“The experience offered through Payjo will make banking services for customers more accessible and fun, leading to more financial literacy in India,” said Payjo Founder and Chief Executive Officer, Srinivas Njay.
Arun Agrahri, founder and CEO of Nucleus Labs, has put together a very useful collection of resources related to AI and machine learning.
His list includes articles, courses, videos, and newsletter which you can check out to educate yourself. If you have any resources which you feel like he should add, comment on his post or tweet at him.
There has been a lot of talk recently (and outrage) regarding Youtube ads being played alongside inappropriate material. Due to this concern, the UK government, among others, has pulled their ads from Youtube.
Google responded yesterday with a blogpost. They said that they will be hiring significant numbers of people and developing new tools powered by our latest advancements in AI and machine learning to increase their capacity to review questionable content for advertising. In cases where advertisers find their ads were served where they shouldn’t have been, they plan to offer a new escalation path to make it easier for them to raise issues. In addition, they will soon be able to resolve these cases in less than a few hours.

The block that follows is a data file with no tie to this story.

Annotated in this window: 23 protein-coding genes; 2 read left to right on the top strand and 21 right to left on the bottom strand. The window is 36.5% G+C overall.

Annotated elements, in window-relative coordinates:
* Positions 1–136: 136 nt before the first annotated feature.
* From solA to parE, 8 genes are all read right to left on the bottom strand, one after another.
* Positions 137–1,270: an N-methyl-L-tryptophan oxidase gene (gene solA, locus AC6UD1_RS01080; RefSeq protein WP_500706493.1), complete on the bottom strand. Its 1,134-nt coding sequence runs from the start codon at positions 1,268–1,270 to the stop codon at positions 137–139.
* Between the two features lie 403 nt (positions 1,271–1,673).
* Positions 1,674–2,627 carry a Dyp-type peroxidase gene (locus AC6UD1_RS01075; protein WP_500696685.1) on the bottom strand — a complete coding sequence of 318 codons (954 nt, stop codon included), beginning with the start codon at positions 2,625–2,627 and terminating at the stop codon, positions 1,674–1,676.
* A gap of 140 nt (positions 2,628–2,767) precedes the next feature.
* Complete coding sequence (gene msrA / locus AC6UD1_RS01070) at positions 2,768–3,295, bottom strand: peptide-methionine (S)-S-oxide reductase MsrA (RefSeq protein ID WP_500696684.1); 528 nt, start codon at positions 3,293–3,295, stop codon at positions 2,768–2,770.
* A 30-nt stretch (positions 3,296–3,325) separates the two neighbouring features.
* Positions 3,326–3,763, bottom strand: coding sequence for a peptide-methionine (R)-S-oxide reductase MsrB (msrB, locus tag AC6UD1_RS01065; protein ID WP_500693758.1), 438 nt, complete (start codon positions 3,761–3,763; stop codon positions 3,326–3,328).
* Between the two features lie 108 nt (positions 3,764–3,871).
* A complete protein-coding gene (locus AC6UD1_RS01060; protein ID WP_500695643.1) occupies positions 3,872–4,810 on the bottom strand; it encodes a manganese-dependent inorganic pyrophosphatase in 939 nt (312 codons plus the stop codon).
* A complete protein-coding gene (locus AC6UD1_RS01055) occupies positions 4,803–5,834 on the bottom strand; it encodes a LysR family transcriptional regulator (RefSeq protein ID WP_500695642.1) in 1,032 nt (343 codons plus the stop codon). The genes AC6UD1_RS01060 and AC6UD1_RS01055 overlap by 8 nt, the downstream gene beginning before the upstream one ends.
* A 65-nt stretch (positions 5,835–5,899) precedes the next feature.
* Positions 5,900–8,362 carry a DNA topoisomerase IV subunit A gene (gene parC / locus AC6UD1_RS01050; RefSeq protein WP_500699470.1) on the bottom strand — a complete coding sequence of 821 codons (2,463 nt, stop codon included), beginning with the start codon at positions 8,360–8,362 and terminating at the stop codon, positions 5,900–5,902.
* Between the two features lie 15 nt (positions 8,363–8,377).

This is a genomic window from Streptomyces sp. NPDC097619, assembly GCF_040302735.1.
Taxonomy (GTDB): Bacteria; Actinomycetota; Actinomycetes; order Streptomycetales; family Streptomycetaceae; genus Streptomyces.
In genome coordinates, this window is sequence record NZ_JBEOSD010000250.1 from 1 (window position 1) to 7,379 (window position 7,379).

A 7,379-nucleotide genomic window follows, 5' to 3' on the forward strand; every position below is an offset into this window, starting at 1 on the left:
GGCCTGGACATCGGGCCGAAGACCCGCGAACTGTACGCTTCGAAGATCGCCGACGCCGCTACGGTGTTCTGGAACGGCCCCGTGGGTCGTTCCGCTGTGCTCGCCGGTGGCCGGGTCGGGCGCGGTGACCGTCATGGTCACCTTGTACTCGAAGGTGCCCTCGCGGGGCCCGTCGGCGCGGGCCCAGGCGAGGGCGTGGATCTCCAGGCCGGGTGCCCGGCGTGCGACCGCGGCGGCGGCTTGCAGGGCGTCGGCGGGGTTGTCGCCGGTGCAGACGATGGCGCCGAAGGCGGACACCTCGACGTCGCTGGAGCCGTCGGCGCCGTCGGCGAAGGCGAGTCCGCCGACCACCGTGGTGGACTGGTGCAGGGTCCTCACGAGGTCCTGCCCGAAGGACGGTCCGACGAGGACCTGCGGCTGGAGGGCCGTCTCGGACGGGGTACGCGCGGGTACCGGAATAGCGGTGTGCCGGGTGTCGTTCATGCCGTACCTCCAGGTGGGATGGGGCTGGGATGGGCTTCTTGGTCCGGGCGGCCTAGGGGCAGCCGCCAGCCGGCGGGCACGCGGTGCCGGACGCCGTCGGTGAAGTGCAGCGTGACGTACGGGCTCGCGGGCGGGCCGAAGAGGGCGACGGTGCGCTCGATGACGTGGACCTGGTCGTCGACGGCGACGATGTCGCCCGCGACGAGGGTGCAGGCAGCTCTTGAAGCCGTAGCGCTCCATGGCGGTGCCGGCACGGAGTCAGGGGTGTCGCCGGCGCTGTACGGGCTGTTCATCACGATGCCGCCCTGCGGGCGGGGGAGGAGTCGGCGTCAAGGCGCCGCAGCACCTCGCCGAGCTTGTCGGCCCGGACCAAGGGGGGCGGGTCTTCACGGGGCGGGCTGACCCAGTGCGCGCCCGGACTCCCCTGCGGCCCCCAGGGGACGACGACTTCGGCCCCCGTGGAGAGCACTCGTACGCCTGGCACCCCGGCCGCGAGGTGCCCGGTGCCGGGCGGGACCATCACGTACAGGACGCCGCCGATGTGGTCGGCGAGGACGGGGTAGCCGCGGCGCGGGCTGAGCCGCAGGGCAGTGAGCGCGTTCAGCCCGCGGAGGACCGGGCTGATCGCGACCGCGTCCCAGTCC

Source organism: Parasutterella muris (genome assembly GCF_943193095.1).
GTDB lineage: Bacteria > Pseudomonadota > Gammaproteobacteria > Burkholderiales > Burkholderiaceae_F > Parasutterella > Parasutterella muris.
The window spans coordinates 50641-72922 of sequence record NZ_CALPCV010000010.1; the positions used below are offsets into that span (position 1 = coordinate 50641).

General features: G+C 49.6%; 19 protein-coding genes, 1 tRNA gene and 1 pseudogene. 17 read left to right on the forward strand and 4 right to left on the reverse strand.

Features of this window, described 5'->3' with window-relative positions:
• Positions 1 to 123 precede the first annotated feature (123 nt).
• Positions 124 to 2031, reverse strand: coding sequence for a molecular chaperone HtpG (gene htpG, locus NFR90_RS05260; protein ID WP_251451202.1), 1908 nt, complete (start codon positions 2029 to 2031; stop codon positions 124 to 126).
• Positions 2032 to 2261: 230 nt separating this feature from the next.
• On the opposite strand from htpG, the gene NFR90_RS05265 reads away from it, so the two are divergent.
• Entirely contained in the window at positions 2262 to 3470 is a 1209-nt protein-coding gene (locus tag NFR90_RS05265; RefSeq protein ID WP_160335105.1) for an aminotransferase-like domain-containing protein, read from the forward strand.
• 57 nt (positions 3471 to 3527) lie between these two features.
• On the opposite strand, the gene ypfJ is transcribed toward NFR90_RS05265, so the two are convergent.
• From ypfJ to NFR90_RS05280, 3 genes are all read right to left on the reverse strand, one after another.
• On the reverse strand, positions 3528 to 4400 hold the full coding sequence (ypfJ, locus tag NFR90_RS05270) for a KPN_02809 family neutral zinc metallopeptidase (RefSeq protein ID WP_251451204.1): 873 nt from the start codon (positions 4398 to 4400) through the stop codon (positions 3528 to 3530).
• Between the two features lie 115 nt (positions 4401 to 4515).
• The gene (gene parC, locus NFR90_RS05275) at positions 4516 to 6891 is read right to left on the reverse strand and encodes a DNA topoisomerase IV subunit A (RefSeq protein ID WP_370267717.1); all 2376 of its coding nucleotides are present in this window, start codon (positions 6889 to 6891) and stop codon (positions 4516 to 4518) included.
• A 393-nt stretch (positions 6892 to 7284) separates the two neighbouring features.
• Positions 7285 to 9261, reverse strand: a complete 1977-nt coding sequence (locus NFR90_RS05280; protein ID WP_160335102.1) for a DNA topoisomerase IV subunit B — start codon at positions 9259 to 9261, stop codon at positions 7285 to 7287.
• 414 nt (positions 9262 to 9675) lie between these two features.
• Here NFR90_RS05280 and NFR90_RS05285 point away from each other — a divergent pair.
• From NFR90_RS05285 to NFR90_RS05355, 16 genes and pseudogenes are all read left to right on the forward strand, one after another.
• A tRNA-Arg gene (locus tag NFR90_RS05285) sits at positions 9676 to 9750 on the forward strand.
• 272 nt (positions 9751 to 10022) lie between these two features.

Foursquare is back. On Monday, they unveiled Foursquare Analytics, a clean, simple dashboard that puts the power of our proven location intelligence in the hands of brands. Foursquare Analytics allows brick-and-mortar retailers and restaurant chains to understand how their own company and an entire category are performing based on actual, measurable, real-world visits — and much more quickly than any option out there.
It’s a dashboard for insights on chain-level foot-traffic performance that can be easily compared to a competitive set and to the broader industry. It provides unprecedented metrics that measure loyalty, reveal demographic insights, and uncover sources of acquisition and loss. It allows analysts to have a precise understanding of changing store visit patterns and share of visits from a competitive set.
Zocdoc’s new Patient-Powered Search provides an intuitive search experience, built specifically to bridge the gap between healthcare industry and human speak. With Patient-Powered Search, each person can use his or her own language – from “gyno” to “hurt wrist” to “post-election stress disorder”– to confidently
find the right provider for their needs.
In building Patient-Powered Search, their goal was to use data-driven technology to power a search engine that will evolve over time. The team started by building a machine learning algorithm using existing medical literature gathered online. This algorithm is a natural language processing model, which means it processes and understands the ways humans communicate, and then maps those colloquial terms to the appropriate specialty, visit reason or procedure type.